Yup. Hard to help without knowing EXACTLY the geometry needed. But, hopefully we've given him some things to think about. I wish I could open your models, but I'm stuck on WF5/creo.
Isn't there an app for that?
...I wish I could open your models, but I'm stuck on WF5/creo.
I'm not intentionally trying to beat a dead horse, but some final thoughts on my end:
When I made my model, I controlled the two end points of the curved surface to be tangent to the axis. I neglected to control the geometry of the curve between those two points, thus creating an arc that was not tangent to the axis at all places. At the time I didn't think much of it, but I now consider that to be a significant oversight. The geometry of that curved surface is actually extremely complex in a very subtle way. If it is a critical feature in the part, it might be worth making the curved surface slightly longer in the radial direction and lop this extra material with an extruded cut. This would ensure you have a perfect cylindrical outer shape on the curve. Unfortunately I believe that this would also affect the wave shape of the feature (although probably not by much). Depending on tolerances, you might never know it.
Funny, you would think that this would be a simple feature to make. Right up until you try... I've definitely enjoyed the discussion though!
I think Frank came closest with his latest entry by wrapping a sketch onto a cylindrical face. Funny thing is, Creo wouldn't allow tangency in the boundary blend on the ending where it did on the beginning. However, it is tangent by definition so it shouldn't matter.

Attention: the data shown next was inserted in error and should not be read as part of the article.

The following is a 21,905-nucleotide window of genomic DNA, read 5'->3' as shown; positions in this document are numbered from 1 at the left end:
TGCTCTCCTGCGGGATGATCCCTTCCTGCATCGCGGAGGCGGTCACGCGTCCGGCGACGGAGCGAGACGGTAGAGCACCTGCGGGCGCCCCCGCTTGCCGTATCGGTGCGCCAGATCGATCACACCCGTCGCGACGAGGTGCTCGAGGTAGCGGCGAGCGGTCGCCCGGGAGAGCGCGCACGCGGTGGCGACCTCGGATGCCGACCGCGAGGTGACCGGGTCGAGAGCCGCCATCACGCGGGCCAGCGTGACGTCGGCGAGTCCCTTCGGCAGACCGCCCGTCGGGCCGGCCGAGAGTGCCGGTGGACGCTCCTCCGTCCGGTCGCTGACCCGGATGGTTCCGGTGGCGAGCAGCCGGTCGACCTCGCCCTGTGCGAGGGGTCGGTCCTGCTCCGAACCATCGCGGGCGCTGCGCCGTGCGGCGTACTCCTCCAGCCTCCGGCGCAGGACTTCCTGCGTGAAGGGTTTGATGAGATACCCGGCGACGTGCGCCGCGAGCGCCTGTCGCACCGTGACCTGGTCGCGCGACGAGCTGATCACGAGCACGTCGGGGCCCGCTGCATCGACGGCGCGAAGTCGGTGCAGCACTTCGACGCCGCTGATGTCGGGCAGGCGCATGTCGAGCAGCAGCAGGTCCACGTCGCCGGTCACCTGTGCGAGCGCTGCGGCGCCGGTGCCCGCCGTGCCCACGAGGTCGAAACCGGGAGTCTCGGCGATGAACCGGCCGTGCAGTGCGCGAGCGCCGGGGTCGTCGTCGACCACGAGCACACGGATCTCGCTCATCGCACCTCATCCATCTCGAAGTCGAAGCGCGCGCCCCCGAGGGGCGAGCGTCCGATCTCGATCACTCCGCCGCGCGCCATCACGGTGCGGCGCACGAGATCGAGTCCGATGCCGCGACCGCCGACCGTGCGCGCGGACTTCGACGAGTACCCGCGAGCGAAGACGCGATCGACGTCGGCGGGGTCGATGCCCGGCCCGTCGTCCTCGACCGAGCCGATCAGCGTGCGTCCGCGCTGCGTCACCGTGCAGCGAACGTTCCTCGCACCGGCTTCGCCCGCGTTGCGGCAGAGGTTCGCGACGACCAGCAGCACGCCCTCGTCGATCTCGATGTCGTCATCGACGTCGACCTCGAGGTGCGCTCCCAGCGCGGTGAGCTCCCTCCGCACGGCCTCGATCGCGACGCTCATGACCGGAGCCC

I also forgot that merge would trim at the same time. And I learned you can make mass properties a feature and optionally place it in the footer. Thanks Frank!
Yeah, sometimes you cannot force tangencies on all boundaries, like you think you SHOULD be able to. sometimes I think it's a rounding error on Pro/E's part. I used an equation using pi in the section for the wrap, to make the length of the curve correct. If I'd made the cyclinder actually elliptical, as I mentioned, it would have changed that. You make which ones you can tangent, and leave the others free. I'd say even the end was tangent to XXXX places, the analysis seemed to think so.
You might also want to look at the rules for the layers. Though it's a little buggy (sometimes things that should go on a layer don't), the nice thing about them is that you can "extend" the rules from an assembly down through all the parts in it, sub-assemblies and all. I use it to fix old models, models made by other company, and imported models.
Happy to help. Glad to be able to have a little geometry fun now and then. I LOVE using wraps!
I THINK he wants a helical feature. Depends on the geometry you really want. What should the ends look like? It's an ambiguous question.